Hot yoga is not just yoga in a sauna. The increased heat makes your body work out much harder and your muscles more flexible, so why is hot yoga so expensive?
Hot yoga is pretty expensive, but why? In short, the special requirement to set up and operate a hot yoga studio and ongoing training are the primary reasons behind the hefty price tag. The ever-increasing rental rates in the big cities also contribute to the overall financial scheme.
Keep reading to learn more about why hot yoga is so expensive.
- 1 High Construction Fees
- 2 Skyrocketing Rental Expenses
- 3 Franchising Fees
- 4 Payroll, Training, And Certifications
- 5 Different Types Of Hot Yoga
High Construction Fees
Building a hot yoga studio from scratch costs a lot of money. Unlike regular yoga studios, which can be hosted at a simply-equipped studio or outdoors, a hot yoga dome requires many utilities and facilities to keep the hot environment running well.
Operation and Maintenance Fee for Infrared Heaters
The infrared heaters take just as much electricity to produce heat compared to a conventional heater, which is as high as 1500 watts for an hour. However, these IT heaters turn out to be the best resort to raise the temperature in yoga studios to the temperatures needed.
Infrared heaters work by warming the space and the people rather than heating the air. They distribute acting heat rays to dispel the cold fast, and they must keep running during a 90-minute time window for a single class.
Investment And Operation Costs For Humidifiers
A hot yoga studio cannot live without an industrial humidifier solution. Depending on the scale of the class, the humidifier’s are pretty pricey per machine, not to mention the ongoing cost to keep it running every hour. Before each class starts, the instructor has to activate the heaters and let them run for a while to steam up the dome.
To open a large hot yoga franchise, there is a set of strict rules the owners must comply with, including the exercises or poses, temperature, layout, and construction of the yoga studio rooms themselves.
For example, a Bikram Yoga room must be blanketed with an approved carpet to help students like you ease joints better, which is something you barely experience at a regular hot yoga studio made with a hardwood floor.
Skyrocketing Rental Expenses
Opening a hot yoga studio requires a decent space that can host up to 30 people. Rental rates keep skyrocketing every year, even for a small studio in the downtown core of a big city.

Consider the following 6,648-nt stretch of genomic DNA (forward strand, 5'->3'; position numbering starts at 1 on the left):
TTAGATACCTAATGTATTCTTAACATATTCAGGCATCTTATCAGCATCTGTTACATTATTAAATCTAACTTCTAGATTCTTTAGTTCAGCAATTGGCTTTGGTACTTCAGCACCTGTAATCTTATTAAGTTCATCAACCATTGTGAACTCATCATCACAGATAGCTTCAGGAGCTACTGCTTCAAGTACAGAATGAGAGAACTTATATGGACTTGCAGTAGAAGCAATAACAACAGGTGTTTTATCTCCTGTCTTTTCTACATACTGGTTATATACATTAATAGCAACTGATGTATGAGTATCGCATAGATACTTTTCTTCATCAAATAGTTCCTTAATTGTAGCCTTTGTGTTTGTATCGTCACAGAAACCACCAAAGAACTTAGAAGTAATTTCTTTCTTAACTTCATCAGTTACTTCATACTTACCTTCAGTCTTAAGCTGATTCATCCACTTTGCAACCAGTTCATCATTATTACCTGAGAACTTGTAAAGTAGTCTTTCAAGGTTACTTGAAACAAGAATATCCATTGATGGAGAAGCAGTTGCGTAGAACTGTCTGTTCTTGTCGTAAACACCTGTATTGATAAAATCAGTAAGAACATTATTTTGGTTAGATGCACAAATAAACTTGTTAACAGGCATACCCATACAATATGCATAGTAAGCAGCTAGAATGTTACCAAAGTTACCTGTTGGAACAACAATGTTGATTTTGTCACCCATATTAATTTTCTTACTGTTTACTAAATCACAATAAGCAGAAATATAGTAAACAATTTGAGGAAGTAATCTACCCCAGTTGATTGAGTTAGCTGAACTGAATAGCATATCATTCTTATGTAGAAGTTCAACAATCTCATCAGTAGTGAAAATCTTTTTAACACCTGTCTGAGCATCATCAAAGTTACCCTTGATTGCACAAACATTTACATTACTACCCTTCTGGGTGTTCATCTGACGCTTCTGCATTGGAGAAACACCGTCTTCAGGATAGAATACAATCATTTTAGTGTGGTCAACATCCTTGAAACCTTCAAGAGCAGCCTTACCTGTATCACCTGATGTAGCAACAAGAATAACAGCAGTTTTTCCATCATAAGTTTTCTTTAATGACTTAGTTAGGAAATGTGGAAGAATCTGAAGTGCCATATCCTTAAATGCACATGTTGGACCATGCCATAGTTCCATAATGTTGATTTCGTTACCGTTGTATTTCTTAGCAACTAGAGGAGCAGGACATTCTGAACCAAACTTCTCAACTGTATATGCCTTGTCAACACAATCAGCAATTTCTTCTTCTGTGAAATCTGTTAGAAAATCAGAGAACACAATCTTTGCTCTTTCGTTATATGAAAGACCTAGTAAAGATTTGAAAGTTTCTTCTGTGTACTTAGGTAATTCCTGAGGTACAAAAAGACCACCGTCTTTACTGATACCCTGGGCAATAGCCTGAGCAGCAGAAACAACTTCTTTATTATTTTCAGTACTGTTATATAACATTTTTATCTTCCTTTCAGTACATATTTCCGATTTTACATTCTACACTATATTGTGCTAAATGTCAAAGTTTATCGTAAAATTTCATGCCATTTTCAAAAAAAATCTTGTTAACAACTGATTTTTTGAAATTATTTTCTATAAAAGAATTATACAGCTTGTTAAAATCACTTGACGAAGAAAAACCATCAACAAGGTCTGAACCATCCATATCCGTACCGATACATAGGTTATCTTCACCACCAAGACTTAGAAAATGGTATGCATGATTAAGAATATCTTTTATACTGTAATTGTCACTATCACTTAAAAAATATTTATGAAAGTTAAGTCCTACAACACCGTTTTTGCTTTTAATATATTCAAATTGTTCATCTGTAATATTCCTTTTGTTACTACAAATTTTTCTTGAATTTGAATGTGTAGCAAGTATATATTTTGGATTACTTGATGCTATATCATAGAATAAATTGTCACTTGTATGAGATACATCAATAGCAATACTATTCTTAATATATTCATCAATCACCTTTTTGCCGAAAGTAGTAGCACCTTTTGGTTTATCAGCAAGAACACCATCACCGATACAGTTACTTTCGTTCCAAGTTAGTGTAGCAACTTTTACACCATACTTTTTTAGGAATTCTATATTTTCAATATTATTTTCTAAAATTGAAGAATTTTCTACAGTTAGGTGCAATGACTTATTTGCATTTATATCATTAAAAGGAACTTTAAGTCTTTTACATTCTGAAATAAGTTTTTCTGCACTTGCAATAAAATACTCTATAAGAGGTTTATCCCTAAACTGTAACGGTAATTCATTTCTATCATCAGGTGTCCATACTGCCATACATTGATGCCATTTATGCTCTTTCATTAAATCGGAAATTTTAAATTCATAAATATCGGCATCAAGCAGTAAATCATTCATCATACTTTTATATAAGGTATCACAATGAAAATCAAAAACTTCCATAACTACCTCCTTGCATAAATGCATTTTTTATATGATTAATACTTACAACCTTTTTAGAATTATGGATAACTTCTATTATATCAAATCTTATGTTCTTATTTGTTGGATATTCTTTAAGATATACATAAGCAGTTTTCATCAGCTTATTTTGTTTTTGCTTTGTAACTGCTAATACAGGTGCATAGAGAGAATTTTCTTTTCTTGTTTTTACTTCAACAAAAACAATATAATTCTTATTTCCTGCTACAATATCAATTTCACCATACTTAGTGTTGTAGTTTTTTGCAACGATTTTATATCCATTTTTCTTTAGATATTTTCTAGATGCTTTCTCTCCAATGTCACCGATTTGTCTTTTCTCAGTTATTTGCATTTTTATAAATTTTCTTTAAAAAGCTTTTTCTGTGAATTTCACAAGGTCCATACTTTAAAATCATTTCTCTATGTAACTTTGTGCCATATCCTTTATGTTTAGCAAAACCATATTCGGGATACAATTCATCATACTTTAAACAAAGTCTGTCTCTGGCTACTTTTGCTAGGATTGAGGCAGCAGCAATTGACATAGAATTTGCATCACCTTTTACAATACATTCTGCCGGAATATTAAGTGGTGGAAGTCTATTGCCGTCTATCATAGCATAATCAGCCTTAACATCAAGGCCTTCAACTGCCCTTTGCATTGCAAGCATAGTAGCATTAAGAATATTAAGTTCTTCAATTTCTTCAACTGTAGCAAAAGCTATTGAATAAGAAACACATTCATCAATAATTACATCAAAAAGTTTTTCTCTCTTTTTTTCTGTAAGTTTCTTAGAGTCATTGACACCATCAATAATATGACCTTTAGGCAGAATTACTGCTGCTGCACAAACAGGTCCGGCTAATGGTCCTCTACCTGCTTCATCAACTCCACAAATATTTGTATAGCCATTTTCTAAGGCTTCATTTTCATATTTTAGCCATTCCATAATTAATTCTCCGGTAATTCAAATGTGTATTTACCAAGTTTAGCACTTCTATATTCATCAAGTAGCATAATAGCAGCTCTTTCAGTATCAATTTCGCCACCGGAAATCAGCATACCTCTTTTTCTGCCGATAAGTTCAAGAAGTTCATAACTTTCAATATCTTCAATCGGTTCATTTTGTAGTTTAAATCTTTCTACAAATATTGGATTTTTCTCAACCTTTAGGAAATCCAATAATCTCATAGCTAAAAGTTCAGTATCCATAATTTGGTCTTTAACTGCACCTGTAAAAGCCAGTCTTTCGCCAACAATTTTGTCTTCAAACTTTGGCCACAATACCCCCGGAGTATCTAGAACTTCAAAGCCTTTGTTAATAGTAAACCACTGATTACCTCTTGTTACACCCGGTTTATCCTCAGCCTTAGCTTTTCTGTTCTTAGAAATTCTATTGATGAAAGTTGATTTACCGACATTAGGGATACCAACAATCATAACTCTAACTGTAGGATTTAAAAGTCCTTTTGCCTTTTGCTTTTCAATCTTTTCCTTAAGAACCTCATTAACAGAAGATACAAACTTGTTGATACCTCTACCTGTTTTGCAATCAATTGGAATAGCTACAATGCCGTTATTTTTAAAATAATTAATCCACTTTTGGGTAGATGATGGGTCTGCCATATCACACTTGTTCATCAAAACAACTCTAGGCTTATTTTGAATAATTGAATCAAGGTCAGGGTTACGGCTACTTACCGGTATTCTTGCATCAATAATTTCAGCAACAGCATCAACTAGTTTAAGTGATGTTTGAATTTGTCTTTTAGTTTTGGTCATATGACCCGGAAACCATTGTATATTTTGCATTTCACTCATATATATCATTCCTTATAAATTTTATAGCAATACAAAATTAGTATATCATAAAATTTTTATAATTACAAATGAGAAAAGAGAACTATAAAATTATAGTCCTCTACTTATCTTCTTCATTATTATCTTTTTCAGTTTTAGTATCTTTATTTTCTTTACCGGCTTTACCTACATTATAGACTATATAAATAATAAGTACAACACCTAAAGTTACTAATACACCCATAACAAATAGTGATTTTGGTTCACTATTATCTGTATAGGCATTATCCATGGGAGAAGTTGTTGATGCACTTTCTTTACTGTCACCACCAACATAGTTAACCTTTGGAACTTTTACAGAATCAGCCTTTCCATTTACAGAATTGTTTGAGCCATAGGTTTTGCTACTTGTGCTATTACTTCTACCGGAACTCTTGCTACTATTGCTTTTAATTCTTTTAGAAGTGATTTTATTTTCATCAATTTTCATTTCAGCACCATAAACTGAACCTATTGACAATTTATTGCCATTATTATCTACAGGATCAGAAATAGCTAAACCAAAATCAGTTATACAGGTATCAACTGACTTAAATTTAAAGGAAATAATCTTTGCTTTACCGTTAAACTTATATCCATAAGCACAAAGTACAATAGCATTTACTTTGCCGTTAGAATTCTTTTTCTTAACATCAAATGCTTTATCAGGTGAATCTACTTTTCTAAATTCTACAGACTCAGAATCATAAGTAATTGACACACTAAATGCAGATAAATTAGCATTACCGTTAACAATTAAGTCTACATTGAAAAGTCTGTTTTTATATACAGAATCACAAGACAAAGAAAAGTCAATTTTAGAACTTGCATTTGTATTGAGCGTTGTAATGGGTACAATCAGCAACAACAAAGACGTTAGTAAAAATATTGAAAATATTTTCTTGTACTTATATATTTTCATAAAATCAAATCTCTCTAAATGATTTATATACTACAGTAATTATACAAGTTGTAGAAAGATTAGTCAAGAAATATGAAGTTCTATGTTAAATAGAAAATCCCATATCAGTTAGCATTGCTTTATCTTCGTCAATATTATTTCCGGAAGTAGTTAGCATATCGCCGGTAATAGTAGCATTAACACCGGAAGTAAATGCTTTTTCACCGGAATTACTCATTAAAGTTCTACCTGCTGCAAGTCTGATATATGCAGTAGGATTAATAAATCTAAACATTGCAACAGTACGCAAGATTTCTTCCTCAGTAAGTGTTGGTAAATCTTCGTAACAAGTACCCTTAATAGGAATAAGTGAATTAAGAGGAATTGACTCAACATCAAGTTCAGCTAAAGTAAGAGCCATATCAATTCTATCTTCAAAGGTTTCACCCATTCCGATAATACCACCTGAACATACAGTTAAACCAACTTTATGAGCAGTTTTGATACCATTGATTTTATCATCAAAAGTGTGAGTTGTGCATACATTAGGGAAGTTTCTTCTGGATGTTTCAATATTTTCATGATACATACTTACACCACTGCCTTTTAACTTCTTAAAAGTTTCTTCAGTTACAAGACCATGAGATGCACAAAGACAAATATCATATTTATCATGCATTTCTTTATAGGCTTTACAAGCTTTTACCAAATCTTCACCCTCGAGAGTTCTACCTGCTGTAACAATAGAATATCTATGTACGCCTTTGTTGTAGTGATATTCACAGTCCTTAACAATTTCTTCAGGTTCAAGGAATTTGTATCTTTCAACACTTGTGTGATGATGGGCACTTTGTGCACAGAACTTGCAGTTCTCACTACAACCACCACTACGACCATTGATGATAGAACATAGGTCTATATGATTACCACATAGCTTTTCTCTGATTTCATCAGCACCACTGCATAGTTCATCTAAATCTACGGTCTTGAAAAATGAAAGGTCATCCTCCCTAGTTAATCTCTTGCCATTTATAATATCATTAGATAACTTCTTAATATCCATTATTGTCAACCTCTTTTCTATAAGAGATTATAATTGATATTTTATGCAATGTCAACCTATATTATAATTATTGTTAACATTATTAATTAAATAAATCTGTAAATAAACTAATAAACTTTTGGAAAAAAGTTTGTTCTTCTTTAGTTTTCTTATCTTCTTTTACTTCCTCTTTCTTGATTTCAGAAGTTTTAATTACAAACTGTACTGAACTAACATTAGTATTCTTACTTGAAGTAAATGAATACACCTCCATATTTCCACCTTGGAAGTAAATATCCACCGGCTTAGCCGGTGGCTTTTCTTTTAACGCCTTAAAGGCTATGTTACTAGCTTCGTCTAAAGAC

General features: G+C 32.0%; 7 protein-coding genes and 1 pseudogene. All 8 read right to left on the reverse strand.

A hot yoga studio must be in a central location where participants can easily reach from their homes. On average, a class accommodating 20 to 30 people should expand somewhere around 1000 square feet of space, not to mention the studio owners have to pay a security deposit for the space. Depending on which class you’re going to and where you live, the deposit is somewhere between two months’ rent to one year’s rent, based on the management company and type of space.
At the end of the month, the owners have to take care of the ongoing expenses such as utility maintenance costs. These underlying costs are squeezed into the final operation expense and split equally amongst the fee structure that each student has to pay.
According to a post on Entrepreneur magazine regarding a listing calling for franchisee application for Real hot Yoga LLC, the owners have to pay a hefty initial franchising fee, not including the occurring percentage of sales, a royalty fee of 7% of gross revenues, and an advertising fund fee of 1% of gross revenues.
Not every hot yoga studio is a franchise. However, applying as a franchisee is much easier than setting up a new individual brand from scratch.
Payroll, Training, And Certifications
You’re not only paying for the space or salary of the instructors but also the investment contributes to constant training, benefits, teaching certifications, and hiring advertisements. Joining a large, well-reviewed hot yoga center where many certified instructors are running the classes means the monthly fee is expected to be higher.
The cost can be more expensive at a hot yoga franchise compared to an independent studio. The franchisees have to pay for the privilege of the brand and stay in line with the brand policy.
Only those teachers who acquire the certifications stamped by the brand itself are allowed to run their classes. Still, it costs a lot of money, including lodging for the training to acquire the certification. On top of that, continuing education and additional certifications are to provide you with the best training service so you can transform your body in all positive ways.
Different Types Of Hot Yoga
Hatha yoga allows more flow, making it the best for beginners. Each pose is straightforward, combined with breathing basics in a calm, gentle nature.
Vinyasa is best for those who love a good workout. Vinyasa yoga increases your heart rate and adds more cardio components to your total-body workout.
Ashtanga comprises six pose sequences that allow you to flow through them quickly and has lots of internal heat involved, so it is best for those looking to perfect their skills.
Bikram yoga is the best for those who want to push themselves. Perhaps the most talked-about one, each Bikram class has to comply with a standard set of very specific rules: 90 minutes long, 26 poses, 105 degrees, 40 percent humidity, and no music nor talking allowed.
If you liked this article, you might also be interested in Reiki yoga.